On the other hand, the web access is great. I was able to look up web sites this morning in my Major Issues in Modern US History Class and introduce them to the students right away. Similarly, I could go into Amazon and recommend books, along with the checking out the price.

Tomorrow I teach Introduction to Political Science, using chalk. I'm old enough to remember how to use it, and spoiled enough not to like it.
Comment by Jim Werbaneth on August 17, 2008 at 11:26am
I'm sorry about your recent experience. In a way it doesn't shock me; a dental school professor told me stories about students expecting the best grades for mediocrity. With that in mind, I'll keep the dentist I have now, instead of some clown with a sense of entitlement.

I have a line in my syllabi about how college is tough, because it's supposed to be tough. It's a place where adults choose to go for additional education, not a warehouse for the children to be kept on a compulsory basis. Whether anyone pays attention or not remains to be seen.

Also, I want to make it clear to them that a good grade, or even passing, isn't a right, but something to be earned. There are no social passes or grade inflation in my classroom.

But we can all do interesting things and even have fun.
Comment by Jon Compton on August 17, 2008 at 9:04am
Hmm. Let's see, I'm now starting my fifth career, so maybe I've finally "arrived!"

Having spent the last five years in grad school I have to admit I have little desire to teach. The last two years I taught the lab portion of the defense modeling course at Claremont Graduate School. Granted, the course is the most difficult of the required coursework in IR, but I found it to be the best and most challenging course I've taken in the program. Yet my students in the labs spent so much time complaining about how much work it was and how difficult it was, that I couldn't help but feel disgusted. To my mind, when you're at the PhD level in a highly regarded private school, you expect the work to be difficult. But here were classrooms full of students that wanted everything handed to them on a silver platter. But even worse, I was shocked by what some of these students, at the PhD level, mind you, did not know. I once spent an hour in my office with a student explaining the concept of what a variable was.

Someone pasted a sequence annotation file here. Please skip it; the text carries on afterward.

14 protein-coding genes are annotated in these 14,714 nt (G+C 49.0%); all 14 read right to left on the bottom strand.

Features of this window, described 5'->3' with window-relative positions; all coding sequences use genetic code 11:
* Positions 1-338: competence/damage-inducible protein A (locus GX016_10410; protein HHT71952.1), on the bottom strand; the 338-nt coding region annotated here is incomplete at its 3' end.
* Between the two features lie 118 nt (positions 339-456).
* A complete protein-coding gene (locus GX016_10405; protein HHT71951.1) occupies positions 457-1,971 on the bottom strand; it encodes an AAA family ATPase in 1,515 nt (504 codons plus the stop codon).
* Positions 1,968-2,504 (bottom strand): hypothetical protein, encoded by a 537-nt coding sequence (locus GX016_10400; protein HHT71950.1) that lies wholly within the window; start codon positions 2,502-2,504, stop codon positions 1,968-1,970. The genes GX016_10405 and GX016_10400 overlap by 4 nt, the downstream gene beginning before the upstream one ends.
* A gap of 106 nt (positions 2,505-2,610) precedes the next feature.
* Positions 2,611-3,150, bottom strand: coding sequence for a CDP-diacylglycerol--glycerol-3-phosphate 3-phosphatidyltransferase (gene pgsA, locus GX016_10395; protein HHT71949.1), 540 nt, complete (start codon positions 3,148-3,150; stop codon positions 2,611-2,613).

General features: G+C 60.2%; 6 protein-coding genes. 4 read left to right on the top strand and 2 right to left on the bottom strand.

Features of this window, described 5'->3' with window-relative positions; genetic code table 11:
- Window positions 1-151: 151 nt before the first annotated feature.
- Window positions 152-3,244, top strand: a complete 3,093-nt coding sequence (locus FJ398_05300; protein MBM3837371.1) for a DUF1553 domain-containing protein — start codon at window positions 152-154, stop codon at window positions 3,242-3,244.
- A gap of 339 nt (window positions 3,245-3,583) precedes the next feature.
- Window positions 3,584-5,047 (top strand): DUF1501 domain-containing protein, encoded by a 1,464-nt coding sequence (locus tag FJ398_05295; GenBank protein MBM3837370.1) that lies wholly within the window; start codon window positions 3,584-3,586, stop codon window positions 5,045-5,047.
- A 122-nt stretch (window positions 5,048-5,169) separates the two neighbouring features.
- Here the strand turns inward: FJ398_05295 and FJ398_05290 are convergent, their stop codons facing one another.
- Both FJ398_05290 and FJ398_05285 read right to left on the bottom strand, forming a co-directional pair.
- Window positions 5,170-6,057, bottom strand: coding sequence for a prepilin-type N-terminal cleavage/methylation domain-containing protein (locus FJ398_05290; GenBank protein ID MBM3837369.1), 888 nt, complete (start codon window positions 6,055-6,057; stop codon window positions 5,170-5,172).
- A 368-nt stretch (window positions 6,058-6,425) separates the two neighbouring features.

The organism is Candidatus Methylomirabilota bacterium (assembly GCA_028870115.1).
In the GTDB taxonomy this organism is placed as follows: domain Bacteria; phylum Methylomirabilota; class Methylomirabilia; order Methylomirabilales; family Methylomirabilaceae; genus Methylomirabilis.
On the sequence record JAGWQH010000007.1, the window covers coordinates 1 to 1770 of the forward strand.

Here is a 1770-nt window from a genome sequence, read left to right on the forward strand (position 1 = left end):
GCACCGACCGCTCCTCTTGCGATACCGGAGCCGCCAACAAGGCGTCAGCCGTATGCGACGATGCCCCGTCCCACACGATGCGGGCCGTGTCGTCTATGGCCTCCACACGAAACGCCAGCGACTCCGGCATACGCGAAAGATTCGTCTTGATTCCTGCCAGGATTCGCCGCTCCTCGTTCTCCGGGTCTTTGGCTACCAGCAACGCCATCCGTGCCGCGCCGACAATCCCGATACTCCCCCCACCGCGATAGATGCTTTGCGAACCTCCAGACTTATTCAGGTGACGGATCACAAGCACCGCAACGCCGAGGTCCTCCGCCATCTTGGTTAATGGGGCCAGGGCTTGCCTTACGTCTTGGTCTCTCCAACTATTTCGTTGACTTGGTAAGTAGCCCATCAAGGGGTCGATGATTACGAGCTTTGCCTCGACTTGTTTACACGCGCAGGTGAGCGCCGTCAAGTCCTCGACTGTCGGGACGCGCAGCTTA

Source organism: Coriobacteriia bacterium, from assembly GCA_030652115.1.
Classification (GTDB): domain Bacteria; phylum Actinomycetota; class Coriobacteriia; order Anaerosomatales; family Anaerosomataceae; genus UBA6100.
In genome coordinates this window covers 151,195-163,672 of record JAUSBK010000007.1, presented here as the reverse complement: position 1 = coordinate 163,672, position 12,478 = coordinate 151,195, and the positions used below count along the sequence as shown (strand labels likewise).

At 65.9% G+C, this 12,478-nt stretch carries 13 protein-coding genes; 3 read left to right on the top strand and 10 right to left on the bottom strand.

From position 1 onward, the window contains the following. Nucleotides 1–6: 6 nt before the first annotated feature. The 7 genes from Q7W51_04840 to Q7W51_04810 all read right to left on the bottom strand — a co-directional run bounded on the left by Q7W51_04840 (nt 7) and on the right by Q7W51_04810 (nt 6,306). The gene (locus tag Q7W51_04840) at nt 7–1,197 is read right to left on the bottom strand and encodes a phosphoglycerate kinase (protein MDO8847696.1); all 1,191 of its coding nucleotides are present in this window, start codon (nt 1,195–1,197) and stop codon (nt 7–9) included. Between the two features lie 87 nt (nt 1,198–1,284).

I'm sure you'll have better experiences that I Jim, and I wish you the best. As for myself, I simply don't have the patience for it. Perhaps after I retire.
Comment by Jim Werbaneth on August 15, 2008 at 7:16pm
There are a lot of times I wish I'd gone to law school instead of getting that MA, but it's balanced against the ex-lawyers I've known who went into everything from IT to sculpture. I like The Far Seas too, and I'm glad that Martin landed on his feet, as it were.

It's funny, when I was in prep school thirty-odd years ago, they used to tell us that by the time we retired, we should expect to change careers at least five times. Not jobs, but careers. I mentioned that last year to a good friend (and ex-boss) now on his third career, and he said that he tells his high school student that it's more like seven or eight changes.
Comment by Darin Leviloff on August 15, 2008 at 6:45pm
Congrats. Enjoying what you do is a real perk. A good friend of mine, Martin Andersen (designer of "Far Seas" from S&T) was a lawyer (like me) for years, got a PhD in History, but had a difficult time getting into academia because of geographic inflexibility. A couple of years ago he got a tenure track position at a University where he lives and he dropped his bar license and is loving it (and gaming on the weekends). School even sound similar to yours (Dominican in San Rafael, Ca.) Hopefully, you can achieve a similar path.

I'm sticking with law, but I get to teach religious school to 4th graders on Sundays.